The commune was located in a private, two-story wooden house (something rare for Leningrad) on Primorsky Prospect that Felix and Marina Vinogradov had rented not long before their son was born. The first people to join them in the commune were Skobov’s university crowd and several acquaintances from their school days. Later, Andrei Reznikov, one of the founders of the so-called Leningrad School, and Alexei Khavin, who was involved in creating the dissident magazine Perspektiva, joined the commune. Then the commune gradually became a refuge for Leningrad hippies and various acquaintances who were looking for temporary housing or simply а “crash pad.”
Alexander Skobov and Felix Vinogradov outside the Leningrad University history department, circa 1976–1977. Photo courtesy of the Iofe Foundation
One of the motives for founding an “island of liberty” like the commune on Primorsky was the desire to live an independent life and leave home.
“It was a way of dropping out of society,” Skobov said in a 1991 interview.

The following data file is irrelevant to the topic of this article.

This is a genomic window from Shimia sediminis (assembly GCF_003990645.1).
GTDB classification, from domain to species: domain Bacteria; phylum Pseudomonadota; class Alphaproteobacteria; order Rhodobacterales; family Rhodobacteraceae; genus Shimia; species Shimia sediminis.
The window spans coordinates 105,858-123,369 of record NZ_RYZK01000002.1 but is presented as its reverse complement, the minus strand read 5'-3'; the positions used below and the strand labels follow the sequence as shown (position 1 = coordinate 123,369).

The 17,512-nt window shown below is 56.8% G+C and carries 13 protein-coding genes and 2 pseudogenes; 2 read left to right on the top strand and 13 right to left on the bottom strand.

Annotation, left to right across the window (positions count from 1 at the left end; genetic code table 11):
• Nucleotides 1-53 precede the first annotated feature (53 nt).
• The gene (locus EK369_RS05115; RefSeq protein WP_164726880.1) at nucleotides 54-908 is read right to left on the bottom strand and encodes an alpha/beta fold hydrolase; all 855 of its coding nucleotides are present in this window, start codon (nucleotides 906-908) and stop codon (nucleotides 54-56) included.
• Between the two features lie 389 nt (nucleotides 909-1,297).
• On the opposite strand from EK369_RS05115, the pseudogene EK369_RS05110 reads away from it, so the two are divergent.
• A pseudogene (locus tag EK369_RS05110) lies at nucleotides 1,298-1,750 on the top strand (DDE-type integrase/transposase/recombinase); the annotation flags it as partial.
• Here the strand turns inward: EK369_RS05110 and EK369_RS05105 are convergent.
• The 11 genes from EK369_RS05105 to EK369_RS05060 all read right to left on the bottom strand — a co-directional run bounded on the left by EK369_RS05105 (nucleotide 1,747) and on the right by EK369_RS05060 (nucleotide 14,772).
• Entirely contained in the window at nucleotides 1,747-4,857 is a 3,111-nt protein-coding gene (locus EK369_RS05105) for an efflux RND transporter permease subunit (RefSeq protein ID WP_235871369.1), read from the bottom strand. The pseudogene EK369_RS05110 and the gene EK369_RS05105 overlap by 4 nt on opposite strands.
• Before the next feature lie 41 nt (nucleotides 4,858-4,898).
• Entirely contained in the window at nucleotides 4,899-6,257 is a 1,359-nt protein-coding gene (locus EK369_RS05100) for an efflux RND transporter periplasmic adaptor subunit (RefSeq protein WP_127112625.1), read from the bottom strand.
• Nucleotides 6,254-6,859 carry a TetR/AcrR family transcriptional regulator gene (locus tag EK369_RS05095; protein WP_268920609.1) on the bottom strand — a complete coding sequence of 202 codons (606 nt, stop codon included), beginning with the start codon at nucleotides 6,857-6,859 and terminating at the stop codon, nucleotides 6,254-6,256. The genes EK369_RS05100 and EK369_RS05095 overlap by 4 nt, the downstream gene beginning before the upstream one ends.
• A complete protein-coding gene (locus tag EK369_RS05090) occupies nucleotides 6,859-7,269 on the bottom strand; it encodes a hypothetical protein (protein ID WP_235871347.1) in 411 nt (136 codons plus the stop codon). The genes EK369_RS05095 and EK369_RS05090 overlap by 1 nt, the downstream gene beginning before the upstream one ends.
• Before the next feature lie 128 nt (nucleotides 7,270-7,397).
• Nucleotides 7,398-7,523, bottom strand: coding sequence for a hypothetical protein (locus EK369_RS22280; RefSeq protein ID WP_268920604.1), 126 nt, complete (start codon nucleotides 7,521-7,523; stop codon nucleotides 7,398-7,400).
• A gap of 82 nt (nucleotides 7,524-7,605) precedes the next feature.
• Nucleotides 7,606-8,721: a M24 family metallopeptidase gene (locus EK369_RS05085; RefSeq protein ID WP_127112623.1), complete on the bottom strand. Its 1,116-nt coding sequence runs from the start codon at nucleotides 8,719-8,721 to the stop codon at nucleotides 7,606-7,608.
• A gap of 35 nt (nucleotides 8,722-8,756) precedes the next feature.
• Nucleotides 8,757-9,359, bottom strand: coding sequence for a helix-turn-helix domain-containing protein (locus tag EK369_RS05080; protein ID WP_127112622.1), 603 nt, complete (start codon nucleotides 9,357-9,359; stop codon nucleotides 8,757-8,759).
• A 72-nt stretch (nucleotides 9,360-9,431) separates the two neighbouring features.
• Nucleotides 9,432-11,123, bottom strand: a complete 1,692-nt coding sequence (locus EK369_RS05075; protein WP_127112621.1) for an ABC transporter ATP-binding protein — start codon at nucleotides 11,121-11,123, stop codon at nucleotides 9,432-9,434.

The commune was created not simply as vehicle for internal emigration and distancing from Soviet reality, but also as an alternative cultural and ideological space based on establishing certain shared values of freedom and mocking certain existing official norms. This was expressed even in the commune’s interior decor, including yellow walls with wild strawberries drawn on them and homemade ironic posters that played off Soviet and western symbols. The parodic decrees and decisions issued by the Yellow Submarine and its separate “holds,” as well as poems and songs that turned propagandistic clichés inside out, were an ironic response to the meaningless words of the official Soviet discourse. One inhabitant of the commune on Primorsky, Igor Malsky, even claimed that the communards collectively invented the folklore genre “sadistic verse.” The peak of the commune’s creative powers is considered the “rock poem” “Lazha” (“Crap”), among whose characters one can recognize the residents of the Yellow Submarine.